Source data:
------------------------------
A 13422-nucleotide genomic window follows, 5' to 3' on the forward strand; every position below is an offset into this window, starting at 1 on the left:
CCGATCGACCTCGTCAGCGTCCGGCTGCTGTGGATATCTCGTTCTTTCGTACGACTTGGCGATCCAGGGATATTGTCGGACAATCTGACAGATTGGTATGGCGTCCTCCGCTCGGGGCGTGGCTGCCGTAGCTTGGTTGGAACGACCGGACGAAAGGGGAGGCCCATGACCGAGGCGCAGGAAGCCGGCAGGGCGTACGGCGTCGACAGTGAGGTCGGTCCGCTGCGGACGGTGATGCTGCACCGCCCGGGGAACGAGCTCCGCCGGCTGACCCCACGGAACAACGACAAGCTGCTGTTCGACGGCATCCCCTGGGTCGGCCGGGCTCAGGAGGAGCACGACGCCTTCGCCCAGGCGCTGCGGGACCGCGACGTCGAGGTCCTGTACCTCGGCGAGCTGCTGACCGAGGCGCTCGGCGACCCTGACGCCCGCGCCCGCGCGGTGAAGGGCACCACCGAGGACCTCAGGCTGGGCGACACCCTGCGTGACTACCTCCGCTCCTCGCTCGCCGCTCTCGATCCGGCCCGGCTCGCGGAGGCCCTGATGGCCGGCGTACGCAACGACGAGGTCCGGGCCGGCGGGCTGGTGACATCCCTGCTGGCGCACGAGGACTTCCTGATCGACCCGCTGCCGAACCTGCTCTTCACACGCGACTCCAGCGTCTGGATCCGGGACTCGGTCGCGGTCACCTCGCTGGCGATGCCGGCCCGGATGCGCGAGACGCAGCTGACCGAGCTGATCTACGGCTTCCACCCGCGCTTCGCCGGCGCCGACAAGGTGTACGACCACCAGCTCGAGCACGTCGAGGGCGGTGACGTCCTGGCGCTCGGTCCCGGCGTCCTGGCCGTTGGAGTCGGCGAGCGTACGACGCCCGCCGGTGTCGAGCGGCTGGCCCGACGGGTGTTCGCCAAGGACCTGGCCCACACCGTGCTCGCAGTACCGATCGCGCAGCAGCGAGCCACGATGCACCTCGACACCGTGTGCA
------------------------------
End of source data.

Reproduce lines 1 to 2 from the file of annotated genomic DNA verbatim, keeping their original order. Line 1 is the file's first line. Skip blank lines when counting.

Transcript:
A 13422-nucleotide genomic window follows, 5' to 3' on the forward strand; every position below is an offset into this window, starting at 1 on the left:
CCGATCGACCTCGTCAGCGTCCGGCTGCTGTGGATATCTCGTTCTTTCGTACGACTTGGCGATCCAGGGATATTGTCGGACAATCTGACAGATTGGTATGGCGTCCTCCGCTCGGGGCGTGGCTGCCGTAGCTTGGTTGGAACGACCGGACGAAAGGGGAGGCCCATGACCGAGGCGCAGGAAGCCGGCAGGGCGTACGGCGTCGACAGTGAGGTCGGTCCGCTGCGGACGGTGATGCTGCACCGCCCGGGGAACGAGCTCCGCCGGCTGACCCCACGGAACAACGACAAGCTGCTGTTCGACGGCATCCCCTGGGTCGGCCGGGCTCAGGAGGAGCACGACGCCTTCGCCCAGGCGCTGCGGGACCGCGACGTCGAGGTCCTGTACCTCGGCGAGCTGCTGACCGAGGCGCTCGGCGACCCTGACGCCCGCGCCCGCGCGGTGAAGGGCACCACCGAGGACCTCAGGCTGGGCGACACCCTGCGTGACTACCTCCGCTCCTCGCTCGCCGCTCTCGATCCGGCCCGGCTCGCGGAGGCCCTGATGGCCGGCGTACGCAACGACGAGGTCCGGGCCGGCGGGCTGGTGACATCCCTGCTGGCGCACGAGGACTTCCTGATCGACCCGCTGCCGAACCTGCTCTTCACACGCGACTCCAGCGTCTGGATCCGGGACTCGGTCGCGGTCACCTCGCTGGCGATGCCGGCCCGGATGCGCGAGACGCAGCTGACCGAGCTGATCTACGGCTTCCACCCGCGCTTCGCCGGCGCCGACAAGGTGTACGACCACCAGCTCGAGCACGTCGAGGGCGGTGACGTCCTGGCGCTCGGTCCCGGCGTCCTGGCCGTTGGAGTCGGCGAGCGTACGACGCCCGCCGGTGTCGAGCGGCTGGCCCGACGGGTGTTCGCCAAGGACCTGGCCCACACCGTGCTCGCAGTACCGATCGCGCAGCAGCGAGCCACGATGCACCTCGACACCGTGTGCA